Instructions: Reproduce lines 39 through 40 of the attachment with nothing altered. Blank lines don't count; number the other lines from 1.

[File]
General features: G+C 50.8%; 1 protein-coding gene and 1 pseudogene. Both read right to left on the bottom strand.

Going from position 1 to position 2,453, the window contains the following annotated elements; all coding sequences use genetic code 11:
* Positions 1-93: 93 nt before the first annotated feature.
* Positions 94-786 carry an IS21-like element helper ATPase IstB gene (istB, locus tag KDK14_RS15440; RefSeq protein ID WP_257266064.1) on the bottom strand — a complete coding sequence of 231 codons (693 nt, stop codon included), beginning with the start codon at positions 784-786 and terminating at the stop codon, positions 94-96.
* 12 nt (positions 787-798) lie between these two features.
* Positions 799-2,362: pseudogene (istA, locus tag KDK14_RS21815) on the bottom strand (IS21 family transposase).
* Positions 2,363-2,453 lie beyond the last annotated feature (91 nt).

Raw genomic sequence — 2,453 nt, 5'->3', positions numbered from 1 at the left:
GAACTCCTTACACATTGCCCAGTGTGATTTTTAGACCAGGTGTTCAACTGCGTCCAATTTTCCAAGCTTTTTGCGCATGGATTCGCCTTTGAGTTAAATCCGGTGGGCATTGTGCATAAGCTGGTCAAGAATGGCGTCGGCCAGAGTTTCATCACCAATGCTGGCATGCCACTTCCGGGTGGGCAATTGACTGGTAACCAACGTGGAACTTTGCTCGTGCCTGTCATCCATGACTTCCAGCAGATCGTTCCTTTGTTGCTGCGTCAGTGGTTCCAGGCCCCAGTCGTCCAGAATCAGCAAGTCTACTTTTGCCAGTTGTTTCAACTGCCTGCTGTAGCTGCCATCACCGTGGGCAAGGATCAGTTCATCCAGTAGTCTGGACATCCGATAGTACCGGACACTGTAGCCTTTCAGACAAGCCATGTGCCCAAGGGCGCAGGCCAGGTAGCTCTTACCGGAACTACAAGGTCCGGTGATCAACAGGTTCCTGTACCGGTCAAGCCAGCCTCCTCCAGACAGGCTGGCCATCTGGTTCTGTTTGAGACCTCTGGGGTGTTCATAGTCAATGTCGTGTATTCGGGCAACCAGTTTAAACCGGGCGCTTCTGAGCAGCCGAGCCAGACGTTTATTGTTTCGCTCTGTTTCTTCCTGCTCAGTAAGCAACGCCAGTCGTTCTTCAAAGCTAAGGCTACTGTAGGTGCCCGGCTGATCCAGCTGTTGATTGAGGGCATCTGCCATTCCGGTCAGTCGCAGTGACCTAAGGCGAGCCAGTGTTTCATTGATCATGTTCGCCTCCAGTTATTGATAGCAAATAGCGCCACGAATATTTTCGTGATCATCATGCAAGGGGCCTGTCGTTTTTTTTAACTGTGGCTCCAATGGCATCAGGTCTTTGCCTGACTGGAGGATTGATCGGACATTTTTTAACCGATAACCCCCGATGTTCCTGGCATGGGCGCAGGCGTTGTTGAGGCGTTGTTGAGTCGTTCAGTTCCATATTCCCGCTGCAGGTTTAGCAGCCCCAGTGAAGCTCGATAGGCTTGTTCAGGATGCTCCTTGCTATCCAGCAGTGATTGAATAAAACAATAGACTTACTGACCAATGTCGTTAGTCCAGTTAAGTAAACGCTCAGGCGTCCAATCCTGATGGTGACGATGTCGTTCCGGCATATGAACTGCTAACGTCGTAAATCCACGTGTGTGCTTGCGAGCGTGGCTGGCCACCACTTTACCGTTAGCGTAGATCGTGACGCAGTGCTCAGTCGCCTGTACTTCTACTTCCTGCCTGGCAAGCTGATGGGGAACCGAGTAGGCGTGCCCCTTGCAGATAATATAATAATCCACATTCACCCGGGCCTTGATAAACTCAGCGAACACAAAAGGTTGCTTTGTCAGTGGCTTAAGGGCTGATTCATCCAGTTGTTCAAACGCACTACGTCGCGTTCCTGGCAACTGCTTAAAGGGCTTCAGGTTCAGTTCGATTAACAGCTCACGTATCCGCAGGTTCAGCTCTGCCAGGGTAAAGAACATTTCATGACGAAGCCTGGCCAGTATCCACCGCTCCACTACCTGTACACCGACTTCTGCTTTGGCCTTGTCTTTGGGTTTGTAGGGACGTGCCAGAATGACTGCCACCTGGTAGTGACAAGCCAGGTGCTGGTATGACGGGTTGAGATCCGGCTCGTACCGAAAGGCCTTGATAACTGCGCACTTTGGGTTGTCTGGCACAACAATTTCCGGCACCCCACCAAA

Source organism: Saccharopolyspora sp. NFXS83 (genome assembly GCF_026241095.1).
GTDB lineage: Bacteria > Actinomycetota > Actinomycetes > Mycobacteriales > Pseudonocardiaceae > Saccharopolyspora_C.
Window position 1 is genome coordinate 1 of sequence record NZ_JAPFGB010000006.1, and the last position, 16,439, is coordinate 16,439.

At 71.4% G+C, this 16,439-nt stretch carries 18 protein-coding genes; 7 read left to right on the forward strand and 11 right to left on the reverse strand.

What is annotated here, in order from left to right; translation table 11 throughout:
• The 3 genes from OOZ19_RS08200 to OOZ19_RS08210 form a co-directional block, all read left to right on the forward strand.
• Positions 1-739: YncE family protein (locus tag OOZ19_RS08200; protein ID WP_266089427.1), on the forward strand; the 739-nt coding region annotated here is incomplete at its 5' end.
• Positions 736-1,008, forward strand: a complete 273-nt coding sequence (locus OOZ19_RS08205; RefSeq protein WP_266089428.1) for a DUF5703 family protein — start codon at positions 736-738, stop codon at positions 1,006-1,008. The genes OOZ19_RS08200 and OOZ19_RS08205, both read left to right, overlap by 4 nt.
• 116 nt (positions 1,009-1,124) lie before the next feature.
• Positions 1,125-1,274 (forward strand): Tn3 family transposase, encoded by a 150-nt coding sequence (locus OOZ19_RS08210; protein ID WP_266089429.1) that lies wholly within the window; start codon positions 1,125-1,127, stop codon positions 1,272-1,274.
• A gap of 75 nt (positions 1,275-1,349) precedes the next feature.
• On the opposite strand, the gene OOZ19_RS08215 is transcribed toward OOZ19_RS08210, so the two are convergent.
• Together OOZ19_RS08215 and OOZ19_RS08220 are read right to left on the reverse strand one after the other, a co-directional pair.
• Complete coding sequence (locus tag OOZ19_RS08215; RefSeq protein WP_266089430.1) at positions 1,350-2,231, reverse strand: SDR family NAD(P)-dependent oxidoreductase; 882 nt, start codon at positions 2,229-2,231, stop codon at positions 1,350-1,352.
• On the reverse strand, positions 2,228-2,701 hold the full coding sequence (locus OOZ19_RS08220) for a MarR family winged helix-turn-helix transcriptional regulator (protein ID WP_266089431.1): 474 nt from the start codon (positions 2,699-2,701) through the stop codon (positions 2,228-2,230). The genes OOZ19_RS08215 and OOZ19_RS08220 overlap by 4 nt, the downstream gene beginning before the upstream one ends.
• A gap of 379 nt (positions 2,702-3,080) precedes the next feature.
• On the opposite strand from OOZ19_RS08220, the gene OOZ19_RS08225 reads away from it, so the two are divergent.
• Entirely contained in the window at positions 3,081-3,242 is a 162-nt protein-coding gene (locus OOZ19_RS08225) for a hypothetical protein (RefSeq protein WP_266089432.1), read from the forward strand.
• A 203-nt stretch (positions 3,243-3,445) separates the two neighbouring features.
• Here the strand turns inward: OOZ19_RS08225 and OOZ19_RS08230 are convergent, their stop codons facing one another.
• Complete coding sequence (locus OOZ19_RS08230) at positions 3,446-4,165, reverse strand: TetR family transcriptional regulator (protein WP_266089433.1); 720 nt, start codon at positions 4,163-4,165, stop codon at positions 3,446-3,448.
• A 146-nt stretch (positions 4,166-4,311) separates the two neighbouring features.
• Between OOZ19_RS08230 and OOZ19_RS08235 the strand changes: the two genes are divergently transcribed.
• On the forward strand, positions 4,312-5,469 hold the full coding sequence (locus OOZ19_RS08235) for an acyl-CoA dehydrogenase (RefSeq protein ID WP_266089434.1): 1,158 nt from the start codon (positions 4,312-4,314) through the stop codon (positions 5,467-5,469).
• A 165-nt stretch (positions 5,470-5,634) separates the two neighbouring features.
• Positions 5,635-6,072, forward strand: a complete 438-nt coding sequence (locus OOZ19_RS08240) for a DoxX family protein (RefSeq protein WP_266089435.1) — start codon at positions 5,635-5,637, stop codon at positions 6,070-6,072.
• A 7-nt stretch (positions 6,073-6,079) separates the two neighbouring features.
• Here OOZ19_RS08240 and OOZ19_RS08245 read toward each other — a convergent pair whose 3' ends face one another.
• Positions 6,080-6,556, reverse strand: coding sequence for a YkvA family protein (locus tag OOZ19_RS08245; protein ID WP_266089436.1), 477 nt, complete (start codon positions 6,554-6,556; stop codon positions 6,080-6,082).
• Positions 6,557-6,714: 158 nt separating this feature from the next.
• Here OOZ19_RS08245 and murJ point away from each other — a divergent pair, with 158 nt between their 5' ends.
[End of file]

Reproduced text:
• Positions 6,557-6,714: 158 nt separating this feature from the next.
• Here OOZ19_RS08245 and murJ point away from each other — a divergent pair, with 158 nt between their 5' ends.